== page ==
After #OscarsSoWhite, Academy Makes Changes To Increase Diversity Following criticism over a lack of diversity in the Oscars, the Academy Awards board of governors announced new programs to try to diversify the academy's membership by the year 2020.

After #OscarsSoWhite, Academy Makes Changes To Increase Diversity

After #OscarsSoWhite, Academy Makes Changes To Increase Diversity

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Following criticism over a lack of diversity in the Oscars, the Academy Awards board of governors announced new programs to try to diversify the academy's membership by the year 2020.


Switching gears now to a major story about entertainment in this country, the Academy of Motion Picture Arts and Sciences, the group that hosts the Oscars, is about to go through a major shakeup in response to criticism that the Oscars don't recognize this country's diversity. On Friday, the Academy announced big changes to who gets to vote as well as a new initiative to ensure that the Academy doubles the number of women and minority members by the year 2020. This all comes less than a week after director Spike Lee and actress Jada Pinkett Smith announced that they would be bypassing this year's Oscars. Here to tell us more about the latest developments is Rebecca Keegan. She covers film for the Los Angeles Times. Rebecca, thanks so much for talking to us.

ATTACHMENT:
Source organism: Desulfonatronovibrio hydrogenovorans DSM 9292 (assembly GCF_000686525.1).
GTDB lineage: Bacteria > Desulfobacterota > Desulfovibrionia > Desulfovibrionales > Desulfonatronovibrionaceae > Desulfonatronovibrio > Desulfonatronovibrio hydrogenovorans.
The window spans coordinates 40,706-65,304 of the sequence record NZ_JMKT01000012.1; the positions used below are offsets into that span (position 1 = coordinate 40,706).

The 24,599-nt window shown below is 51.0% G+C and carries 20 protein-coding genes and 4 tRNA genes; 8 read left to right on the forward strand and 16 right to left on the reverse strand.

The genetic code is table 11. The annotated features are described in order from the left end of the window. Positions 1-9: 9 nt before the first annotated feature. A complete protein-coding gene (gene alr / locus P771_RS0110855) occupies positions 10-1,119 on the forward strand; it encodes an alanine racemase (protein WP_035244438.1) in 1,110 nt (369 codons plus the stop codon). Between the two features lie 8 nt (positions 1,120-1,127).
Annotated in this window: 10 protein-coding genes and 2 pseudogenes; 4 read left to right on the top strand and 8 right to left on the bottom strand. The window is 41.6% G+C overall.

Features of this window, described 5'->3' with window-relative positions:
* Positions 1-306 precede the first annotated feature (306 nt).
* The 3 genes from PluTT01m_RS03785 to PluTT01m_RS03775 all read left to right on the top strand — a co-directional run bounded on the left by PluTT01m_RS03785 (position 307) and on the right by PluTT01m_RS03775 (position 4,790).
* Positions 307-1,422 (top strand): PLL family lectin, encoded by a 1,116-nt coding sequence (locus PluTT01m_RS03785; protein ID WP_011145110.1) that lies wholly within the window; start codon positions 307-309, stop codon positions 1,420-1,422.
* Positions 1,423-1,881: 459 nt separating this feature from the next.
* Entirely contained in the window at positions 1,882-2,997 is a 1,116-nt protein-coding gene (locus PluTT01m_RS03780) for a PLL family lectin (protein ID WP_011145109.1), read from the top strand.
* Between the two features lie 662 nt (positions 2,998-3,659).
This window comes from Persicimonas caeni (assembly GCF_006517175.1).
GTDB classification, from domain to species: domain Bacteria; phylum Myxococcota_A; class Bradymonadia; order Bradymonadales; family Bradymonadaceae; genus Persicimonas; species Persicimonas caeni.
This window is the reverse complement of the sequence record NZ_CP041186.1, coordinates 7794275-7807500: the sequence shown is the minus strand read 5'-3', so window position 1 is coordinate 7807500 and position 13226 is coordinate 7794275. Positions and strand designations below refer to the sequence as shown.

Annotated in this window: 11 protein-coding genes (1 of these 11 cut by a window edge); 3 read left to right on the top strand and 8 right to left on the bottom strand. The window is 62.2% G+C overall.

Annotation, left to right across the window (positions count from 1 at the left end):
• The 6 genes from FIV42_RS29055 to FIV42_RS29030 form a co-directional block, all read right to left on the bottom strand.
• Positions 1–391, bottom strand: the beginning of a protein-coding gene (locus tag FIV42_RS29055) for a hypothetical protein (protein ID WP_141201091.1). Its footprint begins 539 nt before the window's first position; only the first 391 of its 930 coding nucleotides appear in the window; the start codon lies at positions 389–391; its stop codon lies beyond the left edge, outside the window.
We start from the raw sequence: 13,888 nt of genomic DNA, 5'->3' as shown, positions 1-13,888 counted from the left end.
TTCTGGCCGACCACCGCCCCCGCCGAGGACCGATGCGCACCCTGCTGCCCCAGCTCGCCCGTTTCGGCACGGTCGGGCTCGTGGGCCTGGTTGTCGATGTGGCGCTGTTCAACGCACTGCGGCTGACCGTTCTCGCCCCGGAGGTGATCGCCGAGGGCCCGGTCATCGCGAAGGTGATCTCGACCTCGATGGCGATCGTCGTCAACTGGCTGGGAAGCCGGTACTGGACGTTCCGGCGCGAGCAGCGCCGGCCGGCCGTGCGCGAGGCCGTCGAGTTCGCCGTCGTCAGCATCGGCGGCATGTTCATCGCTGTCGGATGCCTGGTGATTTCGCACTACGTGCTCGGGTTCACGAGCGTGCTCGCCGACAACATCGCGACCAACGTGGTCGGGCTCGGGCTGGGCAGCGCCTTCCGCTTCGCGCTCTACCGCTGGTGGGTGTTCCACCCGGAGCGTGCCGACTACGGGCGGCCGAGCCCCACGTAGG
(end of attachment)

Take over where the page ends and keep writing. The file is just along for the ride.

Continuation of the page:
REBECCA KEEGAN: Hey. Thanks for having me.

MARTIN: So can you walk us through the changes in a way that would make sense to those of us who don't cover the film industry and don't really know the ins and the outs?

KEEGAN: Well, in addition to their commitment to double the number of women and minorities, the most significant thing the Academy did was say that it's going to start taking some members off its voting rolls. That hasn't happened since 1970. What the Academy said is that it is going to invite new members for periods of 10 years, and then they have to have worked in the film industry to come on for another 10 years. Basically, the effect this will have is, there are a lot of people who joined the Academy in the '70s or '80s and then never worked in the film industry again. The Academy doesn't want those people voting on the Oscars going forward.